Google and Twitter Venture into Mobile App Install Advertisements

Mobile App Install Advertisements Gain Popularity

Facebook, Google, and Twitter have all allowed for companies to advertise on their websites for years, but recently mobile advertising, specifically mobile app install advertisements, have become extremely predominant. Mobile app install ads enable users to download games and other apps directly to their mobile device from the ad itself. Continue reading

“Made With IBM” Takes on the Masters

Has IBM Changed What a Sponsorship Entails?

Many companies use sports sponsorships to kick-start a new campaign.  The company typically introduces a few fresh commercials, each of which will run multiple times throughout the event.  These commercial are usually supported with coinciding social, print, and outdoor media.  Think the P&G “Thank You, Mom” commercials that ran throughout the Olympics. Continue reading

Are Targeted Messages the New Norm?

Social Media Satisfies Consumers Wants

With today’s technology and popularity of social media, organizations are able to create specific messages tailored to the individual rather than the masses. Consumers are statistically shown to appreciate the individualized marketing that brands and organizations have started using.

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Instagram Introduces Ads


US Instagram users will soon be seeing new changes on their Instagram feeds. Facebook owned Instagram is letting users know that it will slowly start inserting video and photo advertisements into the application over the next few months to avoid potential criticism from more than 150 million current Instagram users. Continue reading

Commercial Attention Span

Attention please! Anytime a face pops up in a commercial and starts talking people below the age of 20 tune out because they assume it’s about insurance, financial advisors, or some other “adult” thing. Young people’s commercial attention span is nil.

Now companies have adapted their advertisements to attract the coveted youth consumer market. Most commercials aimed at younger generations consist of twenty different two-second clips of attractive people having a great time in a scenic place using whatever product is being sold.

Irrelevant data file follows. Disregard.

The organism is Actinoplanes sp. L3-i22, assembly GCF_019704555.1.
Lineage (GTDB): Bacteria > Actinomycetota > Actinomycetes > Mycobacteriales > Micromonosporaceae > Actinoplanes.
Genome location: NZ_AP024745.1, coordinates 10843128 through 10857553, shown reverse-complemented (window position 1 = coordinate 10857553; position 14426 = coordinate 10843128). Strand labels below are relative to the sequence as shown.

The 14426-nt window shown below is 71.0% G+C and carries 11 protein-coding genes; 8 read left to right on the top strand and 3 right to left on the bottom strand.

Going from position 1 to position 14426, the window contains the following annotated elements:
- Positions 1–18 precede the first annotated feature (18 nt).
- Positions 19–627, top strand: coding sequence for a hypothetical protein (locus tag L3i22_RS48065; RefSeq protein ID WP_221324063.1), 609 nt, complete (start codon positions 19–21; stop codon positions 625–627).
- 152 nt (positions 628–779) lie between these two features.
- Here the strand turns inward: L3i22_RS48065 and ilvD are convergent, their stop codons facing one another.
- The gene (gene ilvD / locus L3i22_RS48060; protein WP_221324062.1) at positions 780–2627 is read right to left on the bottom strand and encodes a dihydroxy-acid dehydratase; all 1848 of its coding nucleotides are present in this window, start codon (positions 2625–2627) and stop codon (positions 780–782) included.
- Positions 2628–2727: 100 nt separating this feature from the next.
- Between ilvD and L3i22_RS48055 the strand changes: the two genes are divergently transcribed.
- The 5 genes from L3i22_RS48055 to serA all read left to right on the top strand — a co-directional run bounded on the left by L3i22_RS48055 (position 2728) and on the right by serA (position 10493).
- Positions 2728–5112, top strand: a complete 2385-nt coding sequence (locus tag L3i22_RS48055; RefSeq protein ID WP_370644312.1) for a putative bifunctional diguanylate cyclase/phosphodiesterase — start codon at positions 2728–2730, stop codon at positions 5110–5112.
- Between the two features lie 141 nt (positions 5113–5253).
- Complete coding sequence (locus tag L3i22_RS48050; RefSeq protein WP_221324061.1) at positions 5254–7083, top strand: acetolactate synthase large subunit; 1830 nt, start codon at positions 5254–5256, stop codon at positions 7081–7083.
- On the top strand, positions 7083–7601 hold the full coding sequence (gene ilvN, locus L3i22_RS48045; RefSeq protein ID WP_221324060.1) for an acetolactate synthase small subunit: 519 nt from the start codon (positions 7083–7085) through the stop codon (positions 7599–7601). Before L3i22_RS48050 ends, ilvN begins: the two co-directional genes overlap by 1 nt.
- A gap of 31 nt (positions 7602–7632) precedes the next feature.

I remember when Levi Strauss first started using this style of commercial in their Levi’s Go Forth campaign several years ago. People initially had no idea what was going on in those commercials. The commercials felt jumbled and frantic compared to the monotonous commercials that surrounded it. Now every commercial I see for smart phones, fast food, cars, cameras, or clothes reminds me of that “Go Forth” style.  Short clips to keep the viewers attention. It works.

Where did this style come from? Why is everyone using it? I think advertisers have gotten smart. They recognize now that young generations aren’t going to buy something just cause they saw a commercial for it. However, younger generations will definitely look something up online that they see in a commercial if it gets their attention and interest.

Commercials now aren’t giving people a lot of information about the product that they are advertising. Young generations don’t want to hear all the info and specs of a gadget during its commercial because they can go online to see that themselves.  The youth of America also want verification from online consumer reviews before they decide to buy a product. Commercials are becoming strictly attention-getters. They get people online so that the consumer can analyze and decide if the product is worth buying.

Are Social Media Campaigns Helping or Replacing Super Bowl Advertisements?

In past years the Super Bowl has become the mecca for companies to advertise their products. Whatever the cost of an advertisement was, companies are willing to pay. For Super Bowl XLVII companies are paying roughly $4 million dollars for 30 seconds of airtime. Because of high costs, some companies are utilizing social media in addition to their on-air commercial time to gain more impressions.

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